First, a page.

Effective vulnerability scanning tools compare the results of the current scan with previous scans to determine how the vulnerabilities in the environment have changed over time. Security personnel use these features to conduct vulnerability trending from month-to-month.
As vulnerabilities related to unpatched systems are discovered by scanning tools, security personnel should determine and document the amount of time that elapsed between the public release of a patch for the system and the occurrence of the vulnerability scan. If this time window exceeds the organization’s benchmarks for deployment of the given patch’s criticality level, security personnel should note the delay and determine if a deviation was formally documented for the system and its patch. If not, the security team should work with management to improve the patching process.
Critical Control 11: Dormant Account Monitoring and Control
How do attackers exploit the lack of this control?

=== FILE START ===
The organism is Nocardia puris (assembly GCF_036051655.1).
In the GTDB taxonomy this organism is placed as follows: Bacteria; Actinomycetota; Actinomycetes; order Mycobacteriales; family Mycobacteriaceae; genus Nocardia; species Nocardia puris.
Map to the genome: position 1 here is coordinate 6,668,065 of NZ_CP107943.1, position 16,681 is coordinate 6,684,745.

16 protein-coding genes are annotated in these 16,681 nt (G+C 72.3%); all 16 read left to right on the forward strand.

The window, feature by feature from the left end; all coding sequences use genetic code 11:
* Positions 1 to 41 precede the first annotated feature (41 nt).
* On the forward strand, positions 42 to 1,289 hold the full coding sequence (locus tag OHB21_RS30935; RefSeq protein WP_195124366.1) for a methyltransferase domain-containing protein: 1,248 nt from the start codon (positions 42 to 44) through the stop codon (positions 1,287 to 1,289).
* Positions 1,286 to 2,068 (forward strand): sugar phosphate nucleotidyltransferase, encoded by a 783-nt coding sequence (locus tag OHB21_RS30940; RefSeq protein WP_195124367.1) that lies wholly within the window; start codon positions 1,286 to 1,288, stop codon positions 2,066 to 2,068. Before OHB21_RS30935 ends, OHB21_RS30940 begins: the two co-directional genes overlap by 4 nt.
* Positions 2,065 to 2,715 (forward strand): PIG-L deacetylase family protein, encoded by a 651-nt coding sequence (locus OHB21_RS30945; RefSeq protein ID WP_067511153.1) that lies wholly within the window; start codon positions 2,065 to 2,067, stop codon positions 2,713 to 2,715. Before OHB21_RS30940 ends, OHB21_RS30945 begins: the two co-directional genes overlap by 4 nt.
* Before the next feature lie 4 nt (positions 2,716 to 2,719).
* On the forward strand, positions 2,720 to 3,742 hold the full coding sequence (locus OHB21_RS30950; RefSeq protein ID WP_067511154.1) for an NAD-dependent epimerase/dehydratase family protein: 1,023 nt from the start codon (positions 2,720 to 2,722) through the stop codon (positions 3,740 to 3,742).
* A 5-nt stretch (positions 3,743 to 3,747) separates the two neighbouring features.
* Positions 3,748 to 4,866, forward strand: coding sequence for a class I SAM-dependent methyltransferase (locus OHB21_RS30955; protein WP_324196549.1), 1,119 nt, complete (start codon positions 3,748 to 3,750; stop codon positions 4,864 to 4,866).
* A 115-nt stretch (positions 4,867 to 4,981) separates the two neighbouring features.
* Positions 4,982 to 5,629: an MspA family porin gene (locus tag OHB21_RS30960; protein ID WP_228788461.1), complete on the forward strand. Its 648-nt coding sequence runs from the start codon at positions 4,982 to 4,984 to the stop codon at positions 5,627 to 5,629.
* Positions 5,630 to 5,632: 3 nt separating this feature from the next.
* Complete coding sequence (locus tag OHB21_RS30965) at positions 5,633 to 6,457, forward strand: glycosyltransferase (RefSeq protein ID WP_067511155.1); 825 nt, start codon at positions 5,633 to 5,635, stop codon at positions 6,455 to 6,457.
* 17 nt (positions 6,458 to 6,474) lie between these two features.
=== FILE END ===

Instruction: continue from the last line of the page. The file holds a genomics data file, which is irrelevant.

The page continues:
Attackers frequently discover and exploit legitimate but inactive user accounts to impersonate legitimate users, thereby making discovery of attacker behavior difficult for network watchers. Accounts of contractors and employees who have been terminated have often been misused in this way. Additionally, some malicious insiders or former employees have accessed accounts left behind in a system long after contract expiration, maintaining their access to an organization’s computing system and sensitive data for unauthorized and sometimes malicious purposes.
How can this control be implemented, automated, and its effectiveness measured?
QW: Regularly monitor the use of all accounts, automatically logging off users after a standard period of inactivity.
QW: Monitor account usage to determine dormant accounts that have not been used for a given period, such as thirty days, notifying the user or user’s manager of the dormancy. After a longer period, such as sixty days, the account should be disabled.